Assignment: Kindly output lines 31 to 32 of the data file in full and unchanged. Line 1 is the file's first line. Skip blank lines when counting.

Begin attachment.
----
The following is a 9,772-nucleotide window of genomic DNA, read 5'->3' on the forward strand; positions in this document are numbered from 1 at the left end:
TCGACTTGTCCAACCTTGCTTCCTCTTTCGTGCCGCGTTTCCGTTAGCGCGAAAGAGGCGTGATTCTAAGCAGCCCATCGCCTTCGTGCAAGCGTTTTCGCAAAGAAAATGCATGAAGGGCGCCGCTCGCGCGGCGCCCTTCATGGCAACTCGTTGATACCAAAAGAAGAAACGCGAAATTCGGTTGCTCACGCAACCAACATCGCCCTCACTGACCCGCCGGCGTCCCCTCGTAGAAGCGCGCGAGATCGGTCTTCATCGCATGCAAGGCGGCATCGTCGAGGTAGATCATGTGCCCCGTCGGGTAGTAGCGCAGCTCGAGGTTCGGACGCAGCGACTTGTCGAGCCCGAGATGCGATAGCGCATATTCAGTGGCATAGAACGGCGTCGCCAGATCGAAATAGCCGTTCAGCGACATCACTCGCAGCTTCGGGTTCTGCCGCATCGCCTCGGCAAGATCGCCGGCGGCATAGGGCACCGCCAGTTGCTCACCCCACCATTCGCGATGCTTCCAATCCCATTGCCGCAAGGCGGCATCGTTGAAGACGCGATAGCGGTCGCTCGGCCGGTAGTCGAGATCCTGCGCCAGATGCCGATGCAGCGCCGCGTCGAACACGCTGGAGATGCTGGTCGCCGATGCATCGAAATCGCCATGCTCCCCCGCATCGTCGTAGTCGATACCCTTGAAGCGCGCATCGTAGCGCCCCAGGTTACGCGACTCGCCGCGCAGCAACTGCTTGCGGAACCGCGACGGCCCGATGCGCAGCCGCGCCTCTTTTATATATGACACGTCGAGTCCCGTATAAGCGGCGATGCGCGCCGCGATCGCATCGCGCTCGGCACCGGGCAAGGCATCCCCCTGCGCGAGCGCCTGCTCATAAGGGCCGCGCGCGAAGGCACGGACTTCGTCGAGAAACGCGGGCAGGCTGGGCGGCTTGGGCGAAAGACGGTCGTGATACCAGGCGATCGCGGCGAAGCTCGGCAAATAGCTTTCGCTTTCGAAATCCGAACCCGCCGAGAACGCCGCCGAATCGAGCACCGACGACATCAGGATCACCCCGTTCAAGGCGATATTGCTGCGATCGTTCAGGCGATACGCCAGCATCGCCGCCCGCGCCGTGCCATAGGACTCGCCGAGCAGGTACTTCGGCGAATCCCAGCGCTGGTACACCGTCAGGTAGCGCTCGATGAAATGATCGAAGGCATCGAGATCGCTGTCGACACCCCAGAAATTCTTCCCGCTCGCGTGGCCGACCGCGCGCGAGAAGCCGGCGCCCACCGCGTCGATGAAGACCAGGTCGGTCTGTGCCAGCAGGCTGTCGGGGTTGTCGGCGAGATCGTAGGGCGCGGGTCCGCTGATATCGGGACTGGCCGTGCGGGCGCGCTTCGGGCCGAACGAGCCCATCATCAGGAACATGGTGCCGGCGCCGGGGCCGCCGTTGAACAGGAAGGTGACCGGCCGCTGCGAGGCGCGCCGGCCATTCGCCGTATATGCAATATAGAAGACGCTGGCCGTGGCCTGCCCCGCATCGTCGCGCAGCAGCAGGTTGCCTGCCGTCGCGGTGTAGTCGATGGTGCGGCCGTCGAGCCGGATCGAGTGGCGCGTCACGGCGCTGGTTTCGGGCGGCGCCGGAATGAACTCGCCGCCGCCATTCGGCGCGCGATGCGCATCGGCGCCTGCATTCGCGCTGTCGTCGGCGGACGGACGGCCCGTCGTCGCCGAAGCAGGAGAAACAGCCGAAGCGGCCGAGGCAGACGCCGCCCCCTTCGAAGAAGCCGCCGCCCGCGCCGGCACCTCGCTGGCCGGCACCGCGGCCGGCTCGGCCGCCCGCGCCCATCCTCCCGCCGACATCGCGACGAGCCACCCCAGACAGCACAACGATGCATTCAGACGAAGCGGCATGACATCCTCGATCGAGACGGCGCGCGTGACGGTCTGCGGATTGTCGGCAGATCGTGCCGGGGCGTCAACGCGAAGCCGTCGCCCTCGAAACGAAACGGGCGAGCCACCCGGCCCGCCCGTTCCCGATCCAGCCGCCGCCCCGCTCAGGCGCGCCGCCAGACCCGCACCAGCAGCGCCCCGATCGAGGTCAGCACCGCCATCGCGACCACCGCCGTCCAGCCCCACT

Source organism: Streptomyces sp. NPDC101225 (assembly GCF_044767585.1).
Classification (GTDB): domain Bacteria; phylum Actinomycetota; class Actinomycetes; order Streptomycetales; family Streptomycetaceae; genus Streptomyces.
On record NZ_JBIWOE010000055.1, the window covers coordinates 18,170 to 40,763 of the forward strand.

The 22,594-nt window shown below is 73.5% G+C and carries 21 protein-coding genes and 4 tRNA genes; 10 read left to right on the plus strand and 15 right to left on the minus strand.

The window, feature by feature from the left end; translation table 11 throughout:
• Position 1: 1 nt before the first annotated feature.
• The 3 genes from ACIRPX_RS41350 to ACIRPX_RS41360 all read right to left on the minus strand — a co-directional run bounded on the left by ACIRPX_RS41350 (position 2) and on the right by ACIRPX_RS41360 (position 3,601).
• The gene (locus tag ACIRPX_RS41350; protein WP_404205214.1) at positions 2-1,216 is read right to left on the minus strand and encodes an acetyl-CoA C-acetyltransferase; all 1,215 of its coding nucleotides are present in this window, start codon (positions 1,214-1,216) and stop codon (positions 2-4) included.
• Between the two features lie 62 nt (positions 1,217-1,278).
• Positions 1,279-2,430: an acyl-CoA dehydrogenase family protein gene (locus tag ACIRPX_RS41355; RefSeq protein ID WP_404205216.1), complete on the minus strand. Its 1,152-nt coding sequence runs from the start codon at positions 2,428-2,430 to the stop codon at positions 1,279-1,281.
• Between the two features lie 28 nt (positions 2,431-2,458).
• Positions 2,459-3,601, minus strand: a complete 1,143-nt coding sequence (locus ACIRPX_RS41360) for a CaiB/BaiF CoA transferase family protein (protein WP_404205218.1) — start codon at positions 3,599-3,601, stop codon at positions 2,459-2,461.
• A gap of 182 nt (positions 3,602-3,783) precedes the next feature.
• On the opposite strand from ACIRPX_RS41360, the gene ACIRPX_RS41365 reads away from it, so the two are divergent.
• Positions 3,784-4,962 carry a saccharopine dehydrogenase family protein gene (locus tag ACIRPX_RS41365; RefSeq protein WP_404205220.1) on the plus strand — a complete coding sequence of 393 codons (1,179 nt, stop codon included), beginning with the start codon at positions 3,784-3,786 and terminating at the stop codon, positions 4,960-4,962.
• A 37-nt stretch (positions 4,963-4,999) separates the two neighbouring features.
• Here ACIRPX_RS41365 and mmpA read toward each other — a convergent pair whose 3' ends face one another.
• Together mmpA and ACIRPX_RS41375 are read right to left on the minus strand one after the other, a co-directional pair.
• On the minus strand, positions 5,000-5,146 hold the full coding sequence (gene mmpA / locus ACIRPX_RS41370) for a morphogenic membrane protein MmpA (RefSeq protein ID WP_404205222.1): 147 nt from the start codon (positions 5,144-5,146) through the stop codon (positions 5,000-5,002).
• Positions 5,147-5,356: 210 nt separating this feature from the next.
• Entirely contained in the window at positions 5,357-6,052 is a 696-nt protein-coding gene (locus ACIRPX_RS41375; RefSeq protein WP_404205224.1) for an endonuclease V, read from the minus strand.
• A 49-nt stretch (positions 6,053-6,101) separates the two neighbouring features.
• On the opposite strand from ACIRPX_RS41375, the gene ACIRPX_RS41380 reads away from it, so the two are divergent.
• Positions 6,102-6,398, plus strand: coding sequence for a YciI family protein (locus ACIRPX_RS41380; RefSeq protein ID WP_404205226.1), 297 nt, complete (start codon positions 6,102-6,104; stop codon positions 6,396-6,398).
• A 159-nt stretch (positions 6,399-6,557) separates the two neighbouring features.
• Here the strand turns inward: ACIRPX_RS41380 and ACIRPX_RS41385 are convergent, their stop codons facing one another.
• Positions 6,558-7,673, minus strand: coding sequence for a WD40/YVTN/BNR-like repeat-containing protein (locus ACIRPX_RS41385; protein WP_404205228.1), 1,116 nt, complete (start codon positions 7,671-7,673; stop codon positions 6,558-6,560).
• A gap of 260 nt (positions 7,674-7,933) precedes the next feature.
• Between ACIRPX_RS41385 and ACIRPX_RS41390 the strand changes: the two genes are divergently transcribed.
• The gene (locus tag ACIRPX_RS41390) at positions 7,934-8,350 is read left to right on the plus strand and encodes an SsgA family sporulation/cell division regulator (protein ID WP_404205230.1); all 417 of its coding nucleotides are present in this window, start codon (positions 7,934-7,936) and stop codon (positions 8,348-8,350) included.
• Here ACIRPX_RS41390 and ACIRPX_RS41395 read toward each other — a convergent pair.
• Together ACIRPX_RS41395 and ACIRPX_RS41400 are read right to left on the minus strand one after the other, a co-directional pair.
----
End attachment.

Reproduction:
• Between ACIRPX_RS41385 and ACIRPX_RS41390 the strand changes: the two genes are divergently transcribed.
• The gene (locus tag ACIRPX_RS41390) at positions 7,934-8,350 is read left to right on the plus strand and encodes an SsgA family sporulation/cell division regulator (protein ID WP_404205230.1); all 417 of its coding nucleotides are present in this window, start codon (positions 7,934-7,936) and stop codon (positions 8,348-8,350) included.